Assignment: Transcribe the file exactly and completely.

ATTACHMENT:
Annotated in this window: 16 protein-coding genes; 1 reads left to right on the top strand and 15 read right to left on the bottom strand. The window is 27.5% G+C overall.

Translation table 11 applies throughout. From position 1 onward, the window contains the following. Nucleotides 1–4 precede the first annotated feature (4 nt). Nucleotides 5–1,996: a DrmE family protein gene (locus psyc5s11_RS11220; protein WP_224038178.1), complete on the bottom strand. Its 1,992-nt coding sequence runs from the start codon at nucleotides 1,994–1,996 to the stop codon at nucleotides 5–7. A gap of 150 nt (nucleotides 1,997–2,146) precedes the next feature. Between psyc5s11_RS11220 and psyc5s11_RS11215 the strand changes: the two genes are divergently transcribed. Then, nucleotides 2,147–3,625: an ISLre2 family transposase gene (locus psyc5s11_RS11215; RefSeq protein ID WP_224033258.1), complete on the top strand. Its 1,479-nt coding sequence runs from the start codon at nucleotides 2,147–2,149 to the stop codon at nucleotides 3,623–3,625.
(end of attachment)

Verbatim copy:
Annotated in this window: 16 protein-coding genes; 1 reads left to right on the top strand and 15 read right to left on the bottom strand. The window is 27.5% G+C overall.

Translation table 11 applies throughout. From position 1 onward, the window contains the following. Nucleotides 1–4 precede the first annotated feature (4 nt). Nucleotides 5–1,996: a DrmE family protein gene (locus psyc5s11_RS11220; protein WP_224038178.1), complete on the bottom strand. Its 1,992-nt coding sequence runs from the start codon at nucleotides 1,994–1,996 to the stop codon at nucleotides 5–7. A gap of 150 nt (nucleotides 1,997–2,146) precedes the next feature. Between psyc5s11_RS11220 and psyc5s11_RS11215 the strand changes: the two genes are divergently transcribed. Then, nucleotides 2,147–3,625: an ISLre2 family transposase gene (locus psyc5s11_RS11215; RefSeq protein ID WP_224033258.1), complete on the top strand. Its 1,479-nt coding sequence runs from the start codon at nucleotides 2,147–2,149 to the stop codon at nucleotides 3,623–3,625.